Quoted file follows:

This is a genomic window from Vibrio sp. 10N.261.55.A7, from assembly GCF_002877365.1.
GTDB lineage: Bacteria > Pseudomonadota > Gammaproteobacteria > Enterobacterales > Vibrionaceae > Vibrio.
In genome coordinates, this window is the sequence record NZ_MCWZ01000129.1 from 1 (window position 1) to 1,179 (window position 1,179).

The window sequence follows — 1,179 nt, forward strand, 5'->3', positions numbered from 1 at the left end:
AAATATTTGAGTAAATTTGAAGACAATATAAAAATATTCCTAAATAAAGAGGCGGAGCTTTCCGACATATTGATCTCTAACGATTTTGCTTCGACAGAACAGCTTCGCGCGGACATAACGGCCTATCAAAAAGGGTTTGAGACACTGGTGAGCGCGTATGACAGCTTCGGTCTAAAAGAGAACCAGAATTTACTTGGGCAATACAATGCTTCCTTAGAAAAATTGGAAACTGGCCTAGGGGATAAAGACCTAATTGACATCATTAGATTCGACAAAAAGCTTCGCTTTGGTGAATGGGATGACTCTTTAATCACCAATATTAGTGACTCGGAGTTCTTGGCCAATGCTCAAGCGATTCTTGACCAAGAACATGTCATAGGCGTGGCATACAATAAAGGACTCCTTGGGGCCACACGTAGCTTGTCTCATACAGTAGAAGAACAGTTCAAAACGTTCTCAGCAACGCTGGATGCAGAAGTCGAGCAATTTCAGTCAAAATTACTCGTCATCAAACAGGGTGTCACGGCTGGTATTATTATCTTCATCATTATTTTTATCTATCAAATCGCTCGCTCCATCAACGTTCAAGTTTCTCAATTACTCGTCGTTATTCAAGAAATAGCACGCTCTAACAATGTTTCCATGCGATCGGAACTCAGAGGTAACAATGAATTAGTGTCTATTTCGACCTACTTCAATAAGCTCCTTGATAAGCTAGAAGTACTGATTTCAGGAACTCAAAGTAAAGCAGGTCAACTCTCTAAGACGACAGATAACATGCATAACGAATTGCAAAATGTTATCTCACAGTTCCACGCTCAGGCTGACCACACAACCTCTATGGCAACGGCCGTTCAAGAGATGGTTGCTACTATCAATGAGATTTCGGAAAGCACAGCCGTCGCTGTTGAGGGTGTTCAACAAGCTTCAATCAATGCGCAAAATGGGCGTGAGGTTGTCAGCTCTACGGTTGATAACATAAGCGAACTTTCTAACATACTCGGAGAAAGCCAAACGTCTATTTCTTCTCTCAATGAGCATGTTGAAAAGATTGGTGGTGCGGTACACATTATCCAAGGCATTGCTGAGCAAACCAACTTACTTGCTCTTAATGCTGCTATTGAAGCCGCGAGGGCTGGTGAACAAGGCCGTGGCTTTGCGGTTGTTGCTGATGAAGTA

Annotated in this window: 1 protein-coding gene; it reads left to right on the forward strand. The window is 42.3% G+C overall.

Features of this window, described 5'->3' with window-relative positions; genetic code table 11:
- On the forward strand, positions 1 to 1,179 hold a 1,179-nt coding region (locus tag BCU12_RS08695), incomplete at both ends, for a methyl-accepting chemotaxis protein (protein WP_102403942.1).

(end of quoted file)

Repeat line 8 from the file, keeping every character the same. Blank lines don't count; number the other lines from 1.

- On the forward strand, positions 1 to 1,179 hold a 1,179-nt coding region (locus tag BCU12_RS08695), incomplete at both ends, for a methyl-accepting chemotaxis protein (protein WP_102403942.1).